Yesterday Tronc Inc. (NASDAQ: TRNC), formerly The Tribune Company, announced its purchase of Daily News, L.P., the owner of the New York Daily News and its news site NYDailyNews.com. With this purchase, Tronc adds another major media market to its list of well-known newsrooms that includes the Chicago Tribune, the Los Angeles Times, The Baltimore Sun, Orlando Sentinel, Hartford Courant and the San Diego Union-Tribune. As part of the deal, Tronc now also owns 100 percent of the New York Daily News’ printing facility in New Jersey and 49.9 percent interest in a joint venture that will own the 25-acre parcel on which the facility sits and that overlooks the skyline of Manhattan. The sales price was not disclosed.
Do you ever wonder how successful you might be in attaining your fitness goals if you used an activity tracker and worked with a personal coach? According to a recent Indiana University study about the behavioral aspects of activity trackers, 90 percent of participants said this winning combination has worked for them. To help more people benefit from such a strategy, Fitbit has launched Fitbit Coach, a new premium guidance and coaching service that provides subscribers with custom workouts, wellness programs, content and other tools tailored specifically for them, based on their activity data and health and wellness goals.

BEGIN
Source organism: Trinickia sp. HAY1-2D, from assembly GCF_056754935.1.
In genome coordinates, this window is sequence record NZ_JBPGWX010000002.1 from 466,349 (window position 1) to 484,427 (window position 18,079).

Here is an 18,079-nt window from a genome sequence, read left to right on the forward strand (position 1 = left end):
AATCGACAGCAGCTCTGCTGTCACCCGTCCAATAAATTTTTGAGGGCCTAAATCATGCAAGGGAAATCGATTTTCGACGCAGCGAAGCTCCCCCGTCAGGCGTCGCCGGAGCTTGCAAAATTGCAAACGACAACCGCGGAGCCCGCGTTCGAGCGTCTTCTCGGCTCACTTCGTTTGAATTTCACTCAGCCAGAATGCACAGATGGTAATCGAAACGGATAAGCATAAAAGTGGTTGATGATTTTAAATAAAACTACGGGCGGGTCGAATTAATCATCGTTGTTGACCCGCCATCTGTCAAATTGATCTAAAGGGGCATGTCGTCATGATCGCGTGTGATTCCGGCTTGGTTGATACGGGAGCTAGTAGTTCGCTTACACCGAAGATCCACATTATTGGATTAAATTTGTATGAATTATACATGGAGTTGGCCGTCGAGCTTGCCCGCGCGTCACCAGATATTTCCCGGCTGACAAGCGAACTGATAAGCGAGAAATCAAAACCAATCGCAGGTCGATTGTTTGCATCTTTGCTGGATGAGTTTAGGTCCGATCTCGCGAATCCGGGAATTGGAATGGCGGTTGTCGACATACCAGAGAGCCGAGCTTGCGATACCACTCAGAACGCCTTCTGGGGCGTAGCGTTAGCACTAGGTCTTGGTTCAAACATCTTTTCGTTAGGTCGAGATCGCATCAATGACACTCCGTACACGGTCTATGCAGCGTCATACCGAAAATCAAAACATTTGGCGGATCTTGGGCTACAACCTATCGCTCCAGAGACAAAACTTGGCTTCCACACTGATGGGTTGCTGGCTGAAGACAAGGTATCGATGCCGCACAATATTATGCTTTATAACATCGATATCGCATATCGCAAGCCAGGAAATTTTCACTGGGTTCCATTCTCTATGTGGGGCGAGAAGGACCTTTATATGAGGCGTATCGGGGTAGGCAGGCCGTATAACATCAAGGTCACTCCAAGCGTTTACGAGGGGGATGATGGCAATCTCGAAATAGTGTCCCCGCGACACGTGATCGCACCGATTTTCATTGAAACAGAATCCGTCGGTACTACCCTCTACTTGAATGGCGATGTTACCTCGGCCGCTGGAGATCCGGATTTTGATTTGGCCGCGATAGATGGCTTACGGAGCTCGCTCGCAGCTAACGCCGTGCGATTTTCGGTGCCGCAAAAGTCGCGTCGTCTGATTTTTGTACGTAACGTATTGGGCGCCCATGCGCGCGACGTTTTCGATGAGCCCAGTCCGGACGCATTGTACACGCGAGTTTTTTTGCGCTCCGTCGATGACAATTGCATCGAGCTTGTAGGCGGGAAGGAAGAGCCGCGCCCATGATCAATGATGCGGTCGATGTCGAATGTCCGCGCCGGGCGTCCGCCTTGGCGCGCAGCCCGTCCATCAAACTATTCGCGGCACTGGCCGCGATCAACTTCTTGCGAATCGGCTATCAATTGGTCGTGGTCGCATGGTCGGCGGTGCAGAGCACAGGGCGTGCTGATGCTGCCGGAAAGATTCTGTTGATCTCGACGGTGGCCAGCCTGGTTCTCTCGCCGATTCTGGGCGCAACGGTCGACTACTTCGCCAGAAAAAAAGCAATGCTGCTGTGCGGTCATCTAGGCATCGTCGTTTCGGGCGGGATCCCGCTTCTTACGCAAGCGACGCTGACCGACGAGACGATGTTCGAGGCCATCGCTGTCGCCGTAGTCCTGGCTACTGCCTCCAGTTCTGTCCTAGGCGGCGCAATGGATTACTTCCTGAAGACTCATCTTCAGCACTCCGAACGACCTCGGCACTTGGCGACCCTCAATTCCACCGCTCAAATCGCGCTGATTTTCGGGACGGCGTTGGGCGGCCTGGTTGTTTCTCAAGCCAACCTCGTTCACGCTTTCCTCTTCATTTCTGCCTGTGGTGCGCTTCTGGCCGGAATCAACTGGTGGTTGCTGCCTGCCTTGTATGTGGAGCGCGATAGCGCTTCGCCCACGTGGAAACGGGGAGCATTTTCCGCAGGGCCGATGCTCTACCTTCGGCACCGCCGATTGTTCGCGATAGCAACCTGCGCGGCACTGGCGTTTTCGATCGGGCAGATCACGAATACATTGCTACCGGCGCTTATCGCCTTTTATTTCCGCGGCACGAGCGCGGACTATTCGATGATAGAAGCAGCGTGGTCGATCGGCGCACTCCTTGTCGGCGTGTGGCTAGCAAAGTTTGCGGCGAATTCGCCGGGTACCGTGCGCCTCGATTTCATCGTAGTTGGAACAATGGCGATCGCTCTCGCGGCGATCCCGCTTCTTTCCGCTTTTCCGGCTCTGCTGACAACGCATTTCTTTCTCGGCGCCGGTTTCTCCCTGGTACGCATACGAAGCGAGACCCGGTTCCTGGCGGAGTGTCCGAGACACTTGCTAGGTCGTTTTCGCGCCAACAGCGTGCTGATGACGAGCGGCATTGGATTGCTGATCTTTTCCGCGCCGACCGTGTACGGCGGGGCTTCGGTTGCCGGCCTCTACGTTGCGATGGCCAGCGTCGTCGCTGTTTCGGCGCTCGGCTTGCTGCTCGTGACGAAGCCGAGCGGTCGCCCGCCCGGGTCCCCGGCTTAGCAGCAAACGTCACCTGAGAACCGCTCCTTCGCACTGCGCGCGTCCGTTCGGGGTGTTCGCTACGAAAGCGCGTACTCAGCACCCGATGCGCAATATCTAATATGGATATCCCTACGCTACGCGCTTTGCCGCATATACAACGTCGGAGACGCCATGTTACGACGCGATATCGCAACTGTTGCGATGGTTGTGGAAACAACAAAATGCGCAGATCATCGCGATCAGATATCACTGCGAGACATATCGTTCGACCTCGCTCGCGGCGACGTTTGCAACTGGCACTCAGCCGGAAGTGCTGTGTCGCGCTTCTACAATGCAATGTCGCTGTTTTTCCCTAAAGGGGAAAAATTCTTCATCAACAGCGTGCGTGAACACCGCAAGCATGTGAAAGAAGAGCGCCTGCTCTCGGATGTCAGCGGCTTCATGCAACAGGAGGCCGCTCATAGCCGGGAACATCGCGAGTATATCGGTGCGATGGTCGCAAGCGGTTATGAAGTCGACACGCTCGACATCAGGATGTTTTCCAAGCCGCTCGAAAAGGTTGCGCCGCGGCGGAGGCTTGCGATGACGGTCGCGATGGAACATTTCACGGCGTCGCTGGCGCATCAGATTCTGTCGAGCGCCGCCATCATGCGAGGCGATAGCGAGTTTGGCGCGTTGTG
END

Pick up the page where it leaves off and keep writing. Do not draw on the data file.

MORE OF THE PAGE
Hurricane Harvey has been stealing the headlines this week, but that hasn’t stopped subscription companies from making the news. In this week’s subscription news, Mark Zuckerberg said Facebook won’t take a cut of publisher subscriptions, CBS Corp. moves to acquire Australia’s Network Ten, and Amazon slashes Music Unlimited prices to woo student subscribers. Also this week, Blue Apron is hit with multiple class action lawsuits, the legal battle between Benchmark and Uber’s former CEO Travis Kalanick heats up, and the Washington Post uses AI to maximize the effectiveness of native ads.
In May, Sinclair Broadcasting Group, the largest owner of local TV stations in the country, agreed to buy Tribune Media for $3.9 billion, including 42 stations, Chicago’s WGN America, and a minority stake in the Food Network. Nexstar and 21st Century Fox had also bid on Tribune Media. According to The New York Times, this deal would allow Sinclair to reach more than 70 percent of American households, including major metro markets like Chicago, New York, San Diego, Seattle and Los Angeles. To formally oppose the acquisition to the Federal Communications Commission, a coalition has formed, calling itself the Coalition to Save Local Media.